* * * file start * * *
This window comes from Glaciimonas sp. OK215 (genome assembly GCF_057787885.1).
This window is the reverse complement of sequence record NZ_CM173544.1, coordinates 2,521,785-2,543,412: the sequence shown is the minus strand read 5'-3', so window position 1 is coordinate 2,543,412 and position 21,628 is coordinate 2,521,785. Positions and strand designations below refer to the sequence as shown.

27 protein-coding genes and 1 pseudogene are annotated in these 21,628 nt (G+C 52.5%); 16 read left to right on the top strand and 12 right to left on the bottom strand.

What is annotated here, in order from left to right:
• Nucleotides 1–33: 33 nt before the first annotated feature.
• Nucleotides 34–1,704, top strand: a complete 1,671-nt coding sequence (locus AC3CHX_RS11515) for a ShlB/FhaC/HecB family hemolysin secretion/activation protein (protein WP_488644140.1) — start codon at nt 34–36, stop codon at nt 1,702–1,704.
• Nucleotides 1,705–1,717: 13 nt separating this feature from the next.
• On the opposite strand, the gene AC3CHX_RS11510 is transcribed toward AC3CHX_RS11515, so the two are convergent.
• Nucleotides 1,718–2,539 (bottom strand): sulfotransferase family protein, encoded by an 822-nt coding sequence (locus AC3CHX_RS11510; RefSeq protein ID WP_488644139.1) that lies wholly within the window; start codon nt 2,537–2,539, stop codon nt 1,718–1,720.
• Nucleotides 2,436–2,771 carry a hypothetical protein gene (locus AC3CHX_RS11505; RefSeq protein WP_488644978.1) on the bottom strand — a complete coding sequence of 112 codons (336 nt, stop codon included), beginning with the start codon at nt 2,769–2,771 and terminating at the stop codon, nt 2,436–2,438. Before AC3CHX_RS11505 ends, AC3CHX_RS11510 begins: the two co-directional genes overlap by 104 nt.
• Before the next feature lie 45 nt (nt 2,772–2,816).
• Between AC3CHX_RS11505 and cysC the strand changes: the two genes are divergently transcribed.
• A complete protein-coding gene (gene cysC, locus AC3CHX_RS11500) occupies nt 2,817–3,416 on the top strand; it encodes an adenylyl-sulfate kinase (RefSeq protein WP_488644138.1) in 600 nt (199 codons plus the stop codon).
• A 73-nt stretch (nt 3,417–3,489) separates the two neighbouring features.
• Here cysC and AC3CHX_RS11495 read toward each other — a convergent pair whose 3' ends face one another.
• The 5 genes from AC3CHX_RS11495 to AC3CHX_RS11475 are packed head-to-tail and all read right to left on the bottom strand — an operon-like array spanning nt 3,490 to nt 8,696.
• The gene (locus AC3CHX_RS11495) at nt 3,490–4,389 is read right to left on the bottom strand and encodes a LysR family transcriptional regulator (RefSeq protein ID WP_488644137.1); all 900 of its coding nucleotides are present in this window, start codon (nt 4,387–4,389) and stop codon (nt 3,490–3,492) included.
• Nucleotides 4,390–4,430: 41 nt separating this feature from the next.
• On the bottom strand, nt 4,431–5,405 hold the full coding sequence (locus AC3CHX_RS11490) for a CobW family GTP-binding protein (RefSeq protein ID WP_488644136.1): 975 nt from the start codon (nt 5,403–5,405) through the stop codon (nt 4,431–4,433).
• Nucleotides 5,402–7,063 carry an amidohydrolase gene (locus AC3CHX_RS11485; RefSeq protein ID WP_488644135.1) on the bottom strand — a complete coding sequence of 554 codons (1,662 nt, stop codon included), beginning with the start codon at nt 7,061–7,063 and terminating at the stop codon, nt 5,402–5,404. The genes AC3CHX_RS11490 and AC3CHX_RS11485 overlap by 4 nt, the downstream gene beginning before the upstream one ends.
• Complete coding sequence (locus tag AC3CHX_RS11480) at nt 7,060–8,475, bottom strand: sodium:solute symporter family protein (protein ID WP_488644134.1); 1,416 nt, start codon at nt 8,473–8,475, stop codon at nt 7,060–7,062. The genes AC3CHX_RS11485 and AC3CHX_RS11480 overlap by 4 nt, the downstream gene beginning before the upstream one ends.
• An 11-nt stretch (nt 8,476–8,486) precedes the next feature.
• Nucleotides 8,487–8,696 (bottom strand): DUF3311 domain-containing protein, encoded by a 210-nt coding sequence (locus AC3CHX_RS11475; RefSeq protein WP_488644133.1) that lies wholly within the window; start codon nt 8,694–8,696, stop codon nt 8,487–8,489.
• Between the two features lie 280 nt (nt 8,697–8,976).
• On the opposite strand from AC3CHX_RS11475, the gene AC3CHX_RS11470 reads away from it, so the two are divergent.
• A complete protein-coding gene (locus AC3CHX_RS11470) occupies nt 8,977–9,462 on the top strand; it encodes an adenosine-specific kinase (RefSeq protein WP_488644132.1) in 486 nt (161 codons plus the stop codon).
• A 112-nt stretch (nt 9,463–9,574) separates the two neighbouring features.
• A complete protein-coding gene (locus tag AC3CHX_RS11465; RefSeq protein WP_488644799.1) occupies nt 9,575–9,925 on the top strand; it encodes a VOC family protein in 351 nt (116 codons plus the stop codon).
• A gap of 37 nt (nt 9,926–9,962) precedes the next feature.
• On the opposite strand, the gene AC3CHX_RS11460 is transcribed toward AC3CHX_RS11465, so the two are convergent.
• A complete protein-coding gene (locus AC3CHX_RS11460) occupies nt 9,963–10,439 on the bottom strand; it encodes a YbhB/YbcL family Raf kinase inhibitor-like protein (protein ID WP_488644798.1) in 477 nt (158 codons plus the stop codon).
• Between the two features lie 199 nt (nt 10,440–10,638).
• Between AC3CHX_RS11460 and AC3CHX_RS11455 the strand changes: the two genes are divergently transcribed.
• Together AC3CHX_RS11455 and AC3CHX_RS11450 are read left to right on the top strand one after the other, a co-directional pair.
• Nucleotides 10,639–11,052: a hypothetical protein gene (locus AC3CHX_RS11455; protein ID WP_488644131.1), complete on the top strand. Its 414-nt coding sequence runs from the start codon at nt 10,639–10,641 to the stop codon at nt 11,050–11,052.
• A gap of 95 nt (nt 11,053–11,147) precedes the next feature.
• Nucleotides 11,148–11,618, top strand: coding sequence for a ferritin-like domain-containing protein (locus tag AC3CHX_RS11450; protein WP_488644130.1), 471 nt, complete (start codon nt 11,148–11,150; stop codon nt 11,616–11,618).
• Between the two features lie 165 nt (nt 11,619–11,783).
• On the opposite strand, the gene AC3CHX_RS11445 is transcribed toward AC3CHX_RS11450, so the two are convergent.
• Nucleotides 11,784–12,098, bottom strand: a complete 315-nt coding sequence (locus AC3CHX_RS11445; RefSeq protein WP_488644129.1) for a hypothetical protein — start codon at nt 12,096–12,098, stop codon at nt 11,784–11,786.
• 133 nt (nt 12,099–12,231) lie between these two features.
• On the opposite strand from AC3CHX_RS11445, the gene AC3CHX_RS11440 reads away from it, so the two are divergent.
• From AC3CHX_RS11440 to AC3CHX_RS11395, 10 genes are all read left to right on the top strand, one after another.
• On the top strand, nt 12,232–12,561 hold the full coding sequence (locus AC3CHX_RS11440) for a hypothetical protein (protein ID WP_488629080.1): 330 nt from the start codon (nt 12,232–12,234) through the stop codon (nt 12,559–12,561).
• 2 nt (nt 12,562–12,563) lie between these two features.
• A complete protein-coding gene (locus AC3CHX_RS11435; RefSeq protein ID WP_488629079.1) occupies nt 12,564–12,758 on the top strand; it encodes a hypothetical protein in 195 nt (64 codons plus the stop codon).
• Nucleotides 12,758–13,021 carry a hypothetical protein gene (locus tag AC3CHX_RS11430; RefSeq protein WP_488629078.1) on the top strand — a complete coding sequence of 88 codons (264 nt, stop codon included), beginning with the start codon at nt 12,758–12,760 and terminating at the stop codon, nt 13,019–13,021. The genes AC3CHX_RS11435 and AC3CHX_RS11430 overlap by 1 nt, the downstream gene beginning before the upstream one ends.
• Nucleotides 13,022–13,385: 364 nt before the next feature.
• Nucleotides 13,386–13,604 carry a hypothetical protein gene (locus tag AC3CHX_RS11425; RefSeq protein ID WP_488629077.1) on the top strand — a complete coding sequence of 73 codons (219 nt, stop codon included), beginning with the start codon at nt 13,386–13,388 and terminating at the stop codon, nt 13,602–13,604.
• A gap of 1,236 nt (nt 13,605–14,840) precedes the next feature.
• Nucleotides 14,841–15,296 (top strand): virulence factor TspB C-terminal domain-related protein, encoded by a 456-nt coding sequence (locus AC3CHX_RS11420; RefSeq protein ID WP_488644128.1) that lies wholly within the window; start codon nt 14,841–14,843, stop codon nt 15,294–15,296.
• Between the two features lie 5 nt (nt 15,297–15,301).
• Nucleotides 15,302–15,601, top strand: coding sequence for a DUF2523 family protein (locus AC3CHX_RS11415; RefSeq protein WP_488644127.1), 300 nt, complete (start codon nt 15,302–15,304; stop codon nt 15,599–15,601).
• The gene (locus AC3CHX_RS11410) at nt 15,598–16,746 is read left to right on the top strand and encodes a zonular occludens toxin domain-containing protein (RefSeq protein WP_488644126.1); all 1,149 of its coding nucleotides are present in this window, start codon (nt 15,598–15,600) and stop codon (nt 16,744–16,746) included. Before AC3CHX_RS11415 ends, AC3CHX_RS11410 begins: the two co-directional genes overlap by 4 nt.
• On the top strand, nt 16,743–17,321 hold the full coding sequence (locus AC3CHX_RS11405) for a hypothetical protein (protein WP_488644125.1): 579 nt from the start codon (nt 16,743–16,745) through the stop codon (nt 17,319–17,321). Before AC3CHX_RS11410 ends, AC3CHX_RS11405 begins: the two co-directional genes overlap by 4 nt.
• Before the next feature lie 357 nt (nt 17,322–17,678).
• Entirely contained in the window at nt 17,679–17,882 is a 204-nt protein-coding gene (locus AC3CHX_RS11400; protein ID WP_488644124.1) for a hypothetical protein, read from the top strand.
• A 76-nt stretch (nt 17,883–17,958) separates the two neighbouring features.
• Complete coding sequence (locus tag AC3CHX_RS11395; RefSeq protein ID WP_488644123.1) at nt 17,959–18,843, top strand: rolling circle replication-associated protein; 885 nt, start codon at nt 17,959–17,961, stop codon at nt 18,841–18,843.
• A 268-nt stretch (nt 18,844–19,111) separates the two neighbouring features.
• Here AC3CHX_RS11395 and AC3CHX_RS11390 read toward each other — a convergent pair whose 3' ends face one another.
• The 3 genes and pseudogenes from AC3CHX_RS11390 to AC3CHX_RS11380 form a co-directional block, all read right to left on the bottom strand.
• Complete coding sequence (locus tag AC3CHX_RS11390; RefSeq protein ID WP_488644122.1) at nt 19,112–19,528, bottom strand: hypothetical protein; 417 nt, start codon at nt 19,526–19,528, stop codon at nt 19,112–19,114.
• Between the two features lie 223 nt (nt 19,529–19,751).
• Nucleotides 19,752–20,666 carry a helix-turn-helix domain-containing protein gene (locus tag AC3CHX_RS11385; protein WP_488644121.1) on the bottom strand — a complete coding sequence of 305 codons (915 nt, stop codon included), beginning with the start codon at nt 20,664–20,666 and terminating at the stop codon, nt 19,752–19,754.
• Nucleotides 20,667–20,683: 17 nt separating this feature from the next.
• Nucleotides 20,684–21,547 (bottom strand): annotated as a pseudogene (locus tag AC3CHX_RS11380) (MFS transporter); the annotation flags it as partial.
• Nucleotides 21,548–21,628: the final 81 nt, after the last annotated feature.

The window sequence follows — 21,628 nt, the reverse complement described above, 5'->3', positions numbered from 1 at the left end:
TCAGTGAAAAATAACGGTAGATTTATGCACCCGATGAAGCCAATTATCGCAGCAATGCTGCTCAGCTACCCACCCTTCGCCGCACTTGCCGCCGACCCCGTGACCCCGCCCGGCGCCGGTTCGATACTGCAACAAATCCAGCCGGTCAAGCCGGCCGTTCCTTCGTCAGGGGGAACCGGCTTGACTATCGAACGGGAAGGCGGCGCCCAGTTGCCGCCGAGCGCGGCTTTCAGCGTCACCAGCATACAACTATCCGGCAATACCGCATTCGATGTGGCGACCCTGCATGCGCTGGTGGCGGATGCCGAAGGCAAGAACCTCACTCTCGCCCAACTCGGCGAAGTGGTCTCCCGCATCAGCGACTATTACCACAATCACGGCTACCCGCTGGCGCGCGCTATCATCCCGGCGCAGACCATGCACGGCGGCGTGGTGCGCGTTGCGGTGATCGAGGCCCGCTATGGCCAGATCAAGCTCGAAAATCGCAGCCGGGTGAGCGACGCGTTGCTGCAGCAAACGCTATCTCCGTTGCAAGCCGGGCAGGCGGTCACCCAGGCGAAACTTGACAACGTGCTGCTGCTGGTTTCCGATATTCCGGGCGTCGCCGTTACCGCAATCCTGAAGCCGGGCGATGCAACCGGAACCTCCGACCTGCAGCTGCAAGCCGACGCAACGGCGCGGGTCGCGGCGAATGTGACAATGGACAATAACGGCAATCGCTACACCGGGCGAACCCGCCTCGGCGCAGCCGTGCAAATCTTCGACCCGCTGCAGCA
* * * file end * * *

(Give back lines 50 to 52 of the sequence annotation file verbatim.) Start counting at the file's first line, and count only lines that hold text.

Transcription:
• A gap of 1,236 nt (nt 13,605–14,840) precedes the next feature.
• Nucleotides 14,841–15,296 (top strand): virulence factor TspB C-terminal domain-related protein, encoded by a 456-nt coding sequence (locus AC3CHX_RS11420; RefSeq protein ID WP_488644128.1) that lies wholly within the window; start codon nt 14,841–14,843, stop codon nt 15,294–15,296.
• Between the two features lie 5 nt (nt 15,297–15,301).